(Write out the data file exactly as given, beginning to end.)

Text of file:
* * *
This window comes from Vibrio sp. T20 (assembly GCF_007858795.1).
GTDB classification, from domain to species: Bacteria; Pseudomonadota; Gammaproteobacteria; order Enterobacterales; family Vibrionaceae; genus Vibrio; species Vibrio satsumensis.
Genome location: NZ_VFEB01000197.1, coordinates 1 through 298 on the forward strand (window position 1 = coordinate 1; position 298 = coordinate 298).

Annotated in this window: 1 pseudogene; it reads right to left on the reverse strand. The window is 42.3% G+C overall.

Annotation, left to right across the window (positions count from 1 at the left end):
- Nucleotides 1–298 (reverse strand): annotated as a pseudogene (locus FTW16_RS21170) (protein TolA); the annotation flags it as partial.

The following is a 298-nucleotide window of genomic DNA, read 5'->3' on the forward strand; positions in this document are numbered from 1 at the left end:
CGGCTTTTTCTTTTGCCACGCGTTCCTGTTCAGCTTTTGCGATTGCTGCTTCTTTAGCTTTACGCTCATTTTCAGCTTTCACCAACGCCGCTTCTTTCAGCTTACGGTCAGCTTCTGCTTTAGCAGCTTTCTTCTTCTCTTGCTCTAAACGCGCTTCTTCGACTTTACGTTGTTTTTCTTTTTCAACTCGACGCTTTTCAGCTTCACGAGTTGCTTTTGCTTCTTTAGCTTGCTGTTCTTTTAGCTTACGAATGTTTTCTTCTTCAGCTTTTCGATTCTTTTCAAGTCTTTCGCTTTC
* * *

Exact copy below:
This window comes from Vibrio sp. T20 (assembly GCF_007858795.1).
GTDB classification, from domain to species: Bacteria; Pseudomonadota; Gammaproteobacteria; order Enterobacterales; family Vibrionaceae; genus Vibrio; species Vibrio satsumensis.
Genome location: NZ_VFEB01000197.1, coordinates 1 through 298 on the forward strand (window position 1 = coordinate 1; position 298 = coordinate 298).

Annotated in this window: 1 pseudogene; it reads right to left on the reverse strand. The window is 42.3% G+C overall.

Annotation, left to right across the window (positions count from 1 at the left end):
- Nucleotides 1–298 (reverse strand): annotated as a pseudogene (locus FTW16_RS21170) (protein TolA); the annotation flags it as partial.

The following is a 298-nucleotide window of genomic DNA, read 5'->3' on the forward strand; positions in this document are numbered from 1 at the left end:
CGGCTTTTTCTTTTGCCACGCGTTCCTGTTCAGCTTTTGCGATTGCTGCTTCTTTAGCTTTACGCTCATTTTCAGCTTTCACCAACGCCGCTTCTTTCAGCTTACGGTCAGCTTCTGCTTTAGCAGCTTTCTTCTTCTCTTGCTCTAAACGCGCTTCTTCGACTTTACGTTGTTTTTCTTTTTCAACTCGACGCTTTTCAGCTTCACGAGTTGCTTTTGCTTCTTTAGCTTGCTGTTCTTTTAGCTTACGAATGTTTTCTTCTTCAGCTTTTCGATTCTTTTCAAGTCTTTCGCTTTC